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From “The Black Panthers: Vanguard of the Revolution” to “Tell Them We Are Rising: The Story of Historically Black Colleges and Universities,” filmmaker Stanley Nelson has created a multitude of poignant documentaries that capture the essence of the Black experience in America. The New York native will receive a major accolade for his work. According to The Hollywood Reporter, Nelson will be the recipient of the 2020 Outstanding Achievement Award at the Hot Docs Canadian International Documentary Festival.

The award is bestowed upon individuals who have been instrumental in shaping the landscape of film. Nelson—an award-winning producer and director—is known for creating compelling documentaries that illustrate how past events have shaped the current state of race relations, social issues, and politics. His film credits include projects like “Freedom Riders,” which captures the narratives of Civil Rights activists who led peaceful protests against racial discrimination, and “The Murder of Emmett Till,” which takes an in-depth look at the harrowing story of the 14-year-old who was brutally murdered while visiting his family in Mississippi in 1955. He has also created documentaries that delve into the journeys of Black pioneers like political activist Marcus Garvey and legendary jazz musician Miles Davis.

Throughout his career, Nelson has garnered several awards for his work including a National Medal in the Humanities from former President Barack Obama, a 2015 Peabody Award, and a Lifetime Achievement Award from the National Academy of Television Arts & Sciences in 2016. He is the co-founder of a nonprofit dubbed Firelight Media that works to educate and empower filmmakers of color.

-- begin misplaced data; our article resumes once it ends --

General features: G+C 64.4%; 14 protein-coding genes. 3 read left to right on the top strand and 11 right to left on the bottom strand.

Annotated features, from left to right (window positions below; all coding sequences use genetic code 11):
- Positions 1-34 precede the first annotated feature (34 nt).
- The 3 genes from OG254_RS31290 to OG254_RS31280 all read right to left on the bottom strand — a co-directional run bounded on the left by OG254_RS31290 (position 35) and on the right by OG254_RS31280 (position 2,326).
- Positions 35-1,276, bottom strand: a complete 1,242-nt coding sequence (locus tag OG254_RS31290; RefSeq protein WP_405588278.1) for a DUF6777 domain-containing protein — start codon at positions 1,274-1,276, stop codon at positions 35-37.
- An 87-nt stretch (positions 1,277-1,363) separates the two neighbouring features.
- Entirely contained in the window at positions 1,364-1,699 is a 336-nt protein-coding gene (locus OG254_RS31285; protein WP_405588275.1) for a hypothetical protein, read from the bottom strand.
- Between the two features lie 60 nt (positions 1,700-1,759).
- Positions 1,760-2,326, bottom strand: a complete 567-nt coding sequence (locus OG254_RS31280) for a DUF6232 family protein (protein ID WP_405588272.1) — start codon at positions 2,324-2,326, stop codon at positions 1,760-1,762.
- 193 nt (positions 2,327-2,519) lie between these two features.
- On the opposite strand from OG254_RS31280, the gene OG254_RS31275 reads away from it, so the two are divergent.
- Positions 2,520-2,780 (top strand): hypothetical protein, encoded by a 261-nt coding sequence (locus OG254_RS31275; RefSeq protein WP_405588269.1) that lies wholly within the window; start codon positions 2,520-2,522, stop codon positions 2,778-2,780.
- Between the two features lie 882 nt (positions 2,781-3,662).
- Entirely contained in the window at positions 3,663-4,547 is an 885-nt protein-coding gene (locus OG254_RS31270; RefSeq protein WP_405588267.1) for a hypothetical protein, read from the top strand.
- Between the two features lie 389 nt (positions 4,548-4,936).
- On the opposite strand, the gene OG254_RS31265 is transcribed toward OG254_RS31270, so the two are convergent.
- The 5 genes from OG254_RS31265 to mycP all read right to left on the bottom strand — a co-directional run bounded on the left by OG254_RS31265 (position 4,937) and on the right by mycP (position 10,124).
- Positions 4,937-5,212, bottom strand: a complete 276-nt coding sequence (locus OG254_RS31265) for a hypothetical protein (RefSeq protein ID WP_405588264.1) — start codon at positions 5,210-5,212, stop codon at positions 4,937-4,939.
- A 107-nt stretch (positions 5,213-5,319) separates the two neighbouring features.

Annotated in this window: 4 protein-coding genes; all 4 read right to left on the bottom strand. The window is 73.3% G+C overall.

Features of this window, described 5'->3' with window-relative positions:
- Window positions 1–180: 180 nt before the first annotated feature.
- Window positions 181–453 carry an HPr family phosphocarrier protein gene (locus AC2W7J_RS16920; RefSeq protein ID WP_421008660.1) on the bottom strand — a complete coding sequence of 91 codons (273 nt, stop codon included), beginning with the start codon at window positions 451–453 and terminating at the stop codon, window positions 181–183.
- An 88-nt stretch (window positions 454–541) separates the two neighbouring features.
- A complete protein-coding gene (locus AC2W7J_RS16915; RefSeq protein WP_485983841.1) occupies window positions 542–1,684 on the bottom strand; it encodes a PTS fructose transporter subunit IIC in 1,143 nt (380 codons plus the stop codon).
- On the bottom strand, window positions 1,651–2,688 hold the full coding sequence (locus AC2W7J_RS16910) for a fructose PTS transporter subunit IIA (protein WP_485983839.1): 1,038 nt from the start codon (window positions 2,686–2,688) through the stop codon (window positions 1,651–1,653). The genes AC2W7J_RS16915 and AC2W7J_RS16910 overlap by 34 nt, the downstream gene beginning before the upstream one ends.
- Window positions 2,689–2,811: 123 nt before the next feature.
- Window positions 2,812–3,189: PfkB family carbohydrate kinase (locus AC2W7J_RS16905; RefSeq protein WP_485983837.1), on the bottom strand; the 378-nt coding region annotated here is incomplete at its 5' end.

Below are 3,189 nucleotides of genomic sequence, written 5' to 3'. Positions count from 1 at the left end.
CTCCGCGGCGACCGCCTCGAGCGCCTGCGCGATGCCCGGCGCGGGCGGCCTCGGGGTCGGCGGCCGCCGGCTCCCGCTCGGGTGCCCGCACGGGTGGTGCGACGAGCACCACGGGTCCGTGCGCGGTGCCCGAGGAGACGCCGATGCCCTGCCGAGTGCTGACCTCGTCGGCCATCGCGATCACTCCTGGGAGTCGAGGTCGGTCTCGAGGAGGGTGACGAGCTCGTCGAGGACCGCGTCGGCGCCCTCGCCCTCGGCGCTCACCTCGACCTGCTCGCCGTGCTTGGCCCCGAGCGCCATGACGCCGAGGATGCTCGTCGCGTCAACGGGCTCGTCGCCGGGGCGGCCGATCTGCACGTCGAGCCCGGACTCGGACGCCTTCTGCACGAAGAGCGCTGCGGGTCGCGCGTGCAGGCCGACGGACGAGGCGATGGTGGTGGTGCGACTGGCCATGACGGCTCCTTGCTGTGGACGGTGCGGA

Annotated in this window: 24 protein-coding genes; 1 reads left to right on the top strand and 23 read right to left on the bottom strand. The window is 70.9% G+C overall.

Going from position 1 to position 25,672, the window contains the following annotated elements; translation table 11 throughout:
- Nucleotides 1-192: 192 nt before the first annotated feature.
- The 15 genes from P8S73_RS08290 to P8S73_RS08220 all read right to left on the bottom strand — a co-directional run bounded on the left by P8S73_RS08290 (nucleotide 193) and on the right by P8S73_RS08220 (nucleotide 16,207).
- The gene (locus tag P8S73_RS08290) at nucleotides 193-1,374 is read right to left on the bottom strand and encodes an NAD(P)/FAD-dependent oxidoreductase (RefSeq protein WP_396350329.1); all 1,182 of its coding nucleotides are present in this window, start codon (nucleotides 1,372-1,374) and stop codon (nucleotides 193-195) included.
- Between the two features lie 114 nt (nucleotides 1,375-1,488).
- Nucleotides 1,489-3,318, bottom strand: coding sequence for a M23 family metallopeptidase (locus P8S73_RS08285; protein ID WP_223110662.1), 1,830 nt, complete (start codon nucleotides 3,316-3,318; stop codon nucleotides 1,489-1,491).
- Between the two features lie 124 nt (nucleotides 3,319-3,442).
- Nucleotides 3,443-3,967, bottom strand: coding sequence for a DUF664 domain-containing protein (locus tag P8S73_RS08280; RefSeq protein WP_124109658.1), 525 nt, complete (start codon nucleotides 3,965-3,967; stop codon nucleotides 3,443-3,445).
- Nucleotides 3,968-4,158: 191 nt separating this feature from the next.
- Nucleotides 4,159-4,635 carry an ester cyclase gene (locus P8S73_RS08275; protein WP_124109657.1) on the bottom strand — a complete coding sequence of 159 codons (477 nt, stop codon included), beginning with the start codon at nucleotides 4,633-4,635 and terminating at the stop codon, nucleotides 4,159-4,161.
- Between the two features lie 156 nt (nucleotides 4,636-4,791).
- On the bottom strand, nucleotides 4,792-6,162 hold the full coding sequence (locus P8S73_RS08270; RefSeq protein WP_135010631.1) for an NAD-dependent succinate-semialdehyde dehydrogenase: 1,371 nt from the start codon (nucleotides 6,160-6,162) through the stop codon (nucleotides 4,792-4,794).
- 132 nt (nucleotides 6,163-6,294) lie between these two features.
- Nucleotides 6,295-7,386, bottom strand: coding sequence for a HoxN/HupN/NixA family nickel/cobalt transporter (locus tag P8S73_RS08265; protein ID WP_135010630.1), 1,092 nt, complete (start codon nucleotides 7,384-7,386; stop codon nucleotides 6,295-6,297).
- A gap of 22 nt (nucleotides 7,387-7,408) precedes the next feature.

Festival organizers say Nelson’s groundbreaking work will impact generations to come. “We’re honored to recognize Stanley Nelson, one of the documentary world’s most important voices, with the Hot Docs Outstanding Achievement Award, and to feature a selection of films from Stanley’s impressive body of work,” Shane Smith, Director of Programming for Hot Docs, said in a statement. “His contribution to documentary is unprecedented, with his powerful films providing incisive commentary on the African American experience, while restoring his subjects to their rightful place in history.” The Toronto-based festival is slated to kick off on April 30 and will run through May 10.

Nelson says his mission is to capture underrepresented stories through film. “I’m just trying to make films that are challenging to me, stories that are important to me,” he told the Los Angeles Times. “If you want to change the narrative, if you want to change the story, you have to change who tells the story.”


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